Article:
Irish potato farmers are launching a rearguard action against health conscious and time poor millennials who have been seduced by the charms of quinoa and couscous.
The new €1.95 million EU-funded campaign will attempt to reverse the fortunes of the humble spud which has been hammered by changing consumer tastes.
Part of the strategy is to hire social media 'influencers' to target potential consumers.
A spokeswoman for An Bord Bia, The Irish Food Board, said the advertising campaign was at an early stage and that no influencers had yet been announced.
An extensive survey conducted last year by An Bord Bia found that the potato had an image problem among the younger generation.
In the 18-34 age group, products such as quinoa were associated with words such as “hipster, modern, new and young” while the potato drew comparisons with the “older generation, farmers and rural types.”
Also, over half of the people in this age group believed that potatoes contained too many calories, whereas the older generation associated the spud with healthy components such as fibre, vitamin c and magnesium.
The average potato contains 100 calories whereas an average avocado, a favourite of millennials, contains 250 calories. According to the Board Bia survey millennials, which is a term applied to people born between the early 1980s and mid-1990s, were far less inclined to buy potatoes.
Irish people aged 18-34 purchase roughly 78 kilos of spuds every year compared to older age groups who buy on average 123 kilos. This is the second campaign of this type to use funds from the EU.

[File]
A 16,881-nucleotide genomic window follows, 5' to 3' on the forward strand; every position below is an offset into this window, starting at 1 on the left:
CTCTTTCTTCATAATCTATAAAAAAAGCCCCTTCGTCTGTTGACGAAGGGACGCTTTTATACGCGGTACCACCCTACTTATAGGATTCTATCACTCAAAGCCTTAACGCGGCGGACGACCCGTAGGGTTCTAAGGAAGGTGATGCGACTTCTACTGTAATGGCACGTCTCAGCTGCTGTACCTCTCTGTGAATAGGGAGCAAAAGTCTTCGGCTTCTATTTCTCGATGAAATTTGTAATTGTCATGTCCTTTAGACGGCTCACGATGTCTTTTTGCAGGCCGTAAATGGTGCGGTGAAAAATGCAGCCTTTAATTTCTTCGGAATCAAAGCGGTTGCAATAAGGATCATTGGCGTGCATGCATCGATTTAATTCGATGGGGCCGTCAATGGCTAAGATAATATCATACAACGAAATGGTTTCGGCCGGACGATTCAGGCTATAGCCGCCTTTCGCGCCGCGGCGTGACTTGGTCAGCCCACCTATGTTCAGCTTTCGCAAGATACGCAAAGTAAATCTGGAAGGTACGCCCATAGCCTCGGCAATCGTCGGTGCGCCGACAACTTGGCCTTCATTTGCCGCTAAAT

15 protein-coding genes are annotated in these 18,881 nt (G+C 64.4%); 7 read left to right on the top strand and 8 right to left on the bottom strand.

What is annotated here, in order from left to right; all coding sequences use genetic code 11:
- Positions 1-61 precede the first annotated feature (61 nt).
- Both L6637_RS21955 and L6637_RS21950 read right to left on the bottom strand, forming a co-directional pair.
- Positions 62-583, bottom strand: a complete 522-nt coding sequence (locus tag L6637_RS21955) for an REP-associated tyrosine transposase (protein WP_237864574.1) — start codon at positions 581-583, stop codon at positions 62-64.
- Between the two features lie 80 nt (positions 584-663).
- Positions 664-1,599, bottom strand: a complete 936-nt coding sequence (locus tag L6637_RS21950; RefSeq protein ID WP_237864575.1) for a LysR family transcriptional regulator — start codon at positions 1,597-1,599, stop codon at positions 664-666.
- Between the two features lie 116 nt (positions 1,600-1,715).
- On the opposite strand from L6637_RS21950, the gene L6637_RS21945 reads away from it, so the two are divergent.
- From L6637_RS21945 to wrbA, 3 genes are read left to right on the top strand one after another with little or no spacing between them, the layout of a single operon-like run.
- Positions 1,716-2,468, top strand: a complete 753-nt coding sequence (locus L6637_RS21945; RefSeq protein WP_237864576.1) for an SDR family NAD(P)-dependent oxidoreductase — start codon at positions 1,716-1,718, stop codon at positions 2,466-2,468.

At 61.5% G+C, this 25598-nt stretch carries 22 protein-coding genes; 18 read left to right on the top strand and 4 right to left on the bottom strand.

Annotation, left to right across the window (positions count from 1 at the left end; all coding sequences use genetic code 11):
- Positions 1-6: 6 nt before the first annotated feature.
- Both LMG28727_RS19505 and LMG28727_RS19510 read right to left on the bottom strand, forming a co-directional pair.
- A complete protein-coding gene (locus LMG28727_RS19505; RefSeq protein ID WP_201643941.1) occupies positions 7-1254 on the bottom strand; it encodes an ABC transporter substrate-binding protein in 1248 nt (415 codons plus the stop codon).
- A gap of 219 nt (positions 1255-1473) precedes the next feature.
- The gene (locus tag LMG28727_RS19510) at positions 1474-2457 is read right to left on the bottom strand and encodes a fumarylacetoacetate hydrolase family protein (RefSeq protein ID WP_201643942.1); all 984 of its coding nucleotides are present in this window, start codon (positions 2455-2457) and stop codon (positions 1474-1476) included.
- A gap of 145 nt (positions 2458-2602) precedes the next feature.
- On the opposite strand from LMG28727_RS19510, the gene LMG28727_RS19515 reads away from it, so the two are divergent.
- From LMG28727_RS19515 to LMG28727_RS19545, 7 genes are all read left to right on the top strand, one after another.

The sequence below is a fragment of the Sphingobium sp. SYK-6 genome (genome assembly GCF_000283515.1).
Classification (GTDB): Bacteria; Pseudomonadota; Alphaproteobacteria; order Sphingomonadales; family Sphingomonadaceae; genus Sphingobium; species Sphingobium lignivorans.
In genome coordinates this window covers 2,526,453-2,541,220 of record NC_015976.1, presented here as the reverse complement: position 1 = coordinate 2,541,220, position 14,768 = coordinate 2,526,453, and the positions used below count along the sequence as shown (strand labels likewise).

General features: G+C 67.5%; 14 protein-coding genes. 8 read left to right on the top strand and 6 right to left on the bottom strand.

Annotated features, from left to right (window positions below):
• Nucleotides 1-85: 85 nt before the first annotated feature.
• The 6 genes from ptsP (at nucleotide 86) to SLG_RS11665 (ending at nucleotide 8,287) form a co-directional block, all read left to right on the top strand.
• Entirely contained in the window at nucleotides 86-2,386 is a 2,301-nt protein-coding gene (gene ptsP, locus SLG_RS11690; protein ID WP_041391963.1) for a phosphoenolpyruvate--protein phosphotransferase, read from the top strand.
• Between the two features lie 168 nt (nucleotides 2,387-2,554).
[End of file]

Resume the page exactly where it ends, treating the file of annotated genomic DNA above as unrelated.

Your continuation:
Previously An Bord Bia partnered with a UK agency to broaden the appeal of Irish potatoes among British millennials.
On this occasion, it is partnering with agencies in Belgium and France to develop new markets in those countries.
An Bord Bia - along with CNIPT from France, VLAM from Belgium and Europatat, the EU Potato Trade Association - will launch the new campaign called: ‘Potatoes, prepare to be surprised – Europe’s favourite since 1536’ this April.
The campaign aims to convince young people the potato is tasty and easy to cook, and will do it mostly through social media, sponsored posts and advertorials.
The lowest number of potatoes were planted in Ireland last year, while 2018 saw its second lowest level.
Tim Cullinan, the president of the Irish Farmers’ Association (IFA), which will jointly run the advertising campaign along with An Bord Bia, said the sector faces a bleak future unless there are changes.
Speaking at the National Potato Conference, which was held in Dublin yesterday and organised jointly by An Bord Bia and the IFA, Lorcan Bourke, fresh produce and potato manager at An Bord Bia, said: “Today’s National Potato Conference positions the potato as ‘the food of the future’. The crop has many benefits including its high nutritional content and its natural sustainability credentials.
“These themes will feature in the wider EU-campaign, as we know that these are issues important to our target audience of people aged 18-34.”
Source: The Telegraph